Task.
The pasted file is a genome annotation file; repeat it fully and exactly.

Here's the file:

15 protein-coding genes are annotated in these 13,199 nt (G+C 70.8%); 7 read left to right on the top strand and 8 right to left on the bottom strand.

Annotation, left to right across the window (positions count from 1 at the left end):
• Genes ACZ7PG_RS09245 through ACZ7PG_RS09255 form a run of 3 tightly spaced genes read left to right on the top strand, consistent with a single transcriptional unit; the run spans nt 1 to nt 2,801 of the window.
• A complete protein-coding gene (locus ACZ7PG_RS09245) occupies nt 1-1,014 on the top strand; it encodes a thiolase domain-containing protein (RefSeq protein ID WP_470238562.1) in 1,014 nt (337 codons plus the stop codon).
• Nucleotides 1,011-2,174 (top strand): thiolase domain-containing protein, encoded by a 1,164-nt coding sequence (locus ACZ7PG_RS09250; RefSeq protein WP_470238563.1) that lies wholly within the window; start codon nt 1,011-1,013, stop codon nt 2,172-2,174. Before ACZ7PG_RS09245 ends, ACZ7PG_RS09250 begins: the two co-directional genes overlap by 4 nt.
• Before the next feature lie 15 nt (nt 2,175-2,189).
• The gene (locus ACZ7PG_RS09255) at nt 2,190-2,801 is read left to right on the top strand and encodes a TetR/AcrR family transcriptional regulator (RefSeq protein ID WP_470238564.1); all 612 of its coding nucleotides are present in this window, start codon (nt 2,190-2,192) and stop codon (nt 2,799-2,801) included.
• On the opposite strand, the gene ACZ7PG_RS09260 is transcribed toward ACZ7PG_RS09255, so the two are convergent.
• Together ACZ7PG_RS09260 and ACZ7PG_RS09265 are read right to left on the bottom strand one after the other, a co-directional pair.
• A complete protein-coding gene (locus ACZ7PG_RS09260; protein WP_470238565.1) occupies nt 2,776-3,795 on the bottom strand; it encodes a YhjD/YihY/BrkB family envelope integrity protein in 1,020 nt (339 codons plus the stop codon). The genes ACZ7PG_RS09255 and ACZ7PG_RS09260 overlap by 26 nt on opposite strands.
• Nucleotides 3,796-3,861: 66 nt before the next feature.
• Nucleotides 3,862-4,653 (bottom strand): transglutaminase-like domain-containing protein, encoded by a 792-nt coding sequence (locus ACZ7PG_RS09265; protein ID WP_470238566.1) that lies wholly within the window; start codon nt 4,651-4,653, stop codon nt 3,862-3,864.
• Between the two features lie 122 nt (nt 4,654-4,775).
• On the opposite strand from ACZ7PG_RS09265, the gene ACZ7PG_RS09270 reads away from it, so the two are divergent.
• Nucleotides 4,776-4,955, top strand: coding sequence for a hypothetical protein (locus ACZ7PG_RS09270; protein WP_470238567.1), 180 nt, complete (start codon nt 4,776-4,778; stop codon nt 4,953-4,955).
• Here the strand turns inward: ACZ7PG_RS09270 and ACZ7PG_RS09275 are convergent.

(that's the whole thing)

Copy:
15 protein-coding genes are annotated in these 13,199 nt (G+C 70.8%); 7 read left to right on the top strand and 8 right to left on the bottom strand.

Annotation, left to right across the window (positions count from 1 at the left end):
• Genes ACZ7PG_RS09245 through ACZ7PG_RS09255 form a run of 3 tightly spaced genes read left to right on the top strand, consistent with a single transcriptional unit; the run spans nt 1 to nt 2,801 of the window.
• A complete protein-coding gene (locus ACZ7PG_RS09245) occupies nt 1-1,014 on the top strand; it encodes a thiolase domain-containing protein (RefSeq protein ID WP_470238562.1) in 1,014 nt (337 codons plus the stop codon).
• Nucleotides 1,011-2,174 (top strand): thiolase domain-containing protein, encoded by a 1,164-nt coding sequence (locus ACZ7PG_RS09250; RefSeq protein WP_470238563.1) that lies wholly within the window; start codon nt 1,011-1,013, stop codon nt 2,172-2,174. Before ACZ7PG_RS09245 ends, ACZ7PG_RS09250 begins: the two co-directional genes overlap by 4 nt.
• Before the next feature lie 15 nt (nt 2,175-2,189).
• The gene (locus ACZ7PG_RS09255) at nt 2,190-2,801 is read left to right on the top strand and encodes a TetR/AcrR family transcriptional regulator (RefSeq protein ID WP_470238564.1); all 612 of its coding nucleotides are present in this window, start codon (nt 2,190-2,192) and stop codon (nt 2,799-2,801) included.
• On the opposite strand, the gene ACZ7PG_RS09260 is transcribed toward ACZ7PG_RS09255, so the two are convergent.
• Together ACZ7PG_RS09260 and ACZ7PG_RS09265 are read right to left on the bottom strand one after the other, a co-directional pair.
• A complete protein-coding gene (locus ACZ7PG_RS09260; protein WP_470238565.1) occupies nt 2,776-3,795 on the bottom strand; it encodes a YhjD/YihY/BrkB family envelope integrity protein in 1,020 nt (339 codons plus the stop codon). The genes ACZ7PG_RS09255 and ACZ7PG_RS09260 overlap by 26 nt on opposite strands.
• Nucleotides 3,796-3,861: 66 nt before the next feature.
• Nucleotides 3,862-4,653 (bottom strand): transglutaminase-like domain-containing protein, encoded by a 792-nt coding sequence (locus ACZ7PG_RS09265; protein ID WP_470238566.1) that lies wholly within the window; start codon nt 4,651-4,653, stop codon nt 3,862-3,864.
• Between the two features lie 122 nt (nt 4,654-4,775).
• On the opposite strand from ACZ7PG_RS09265, the gene ACZ7PG_RS09270 reads away from it, so the two are divergent.
• Nucleotides 4,776-4,955, top strand: coding sequence for a hypothetical protein (locus ACZ7PG_RS09270; protein WP_470238567.1), 180 nt, complete (start codon nt 4,776-4,778; stop codon nt 4,953-4,955).
• Here the strand turns inward: ACZ7PG_RS09270 and ACZ7PG_RS09275 are convergent.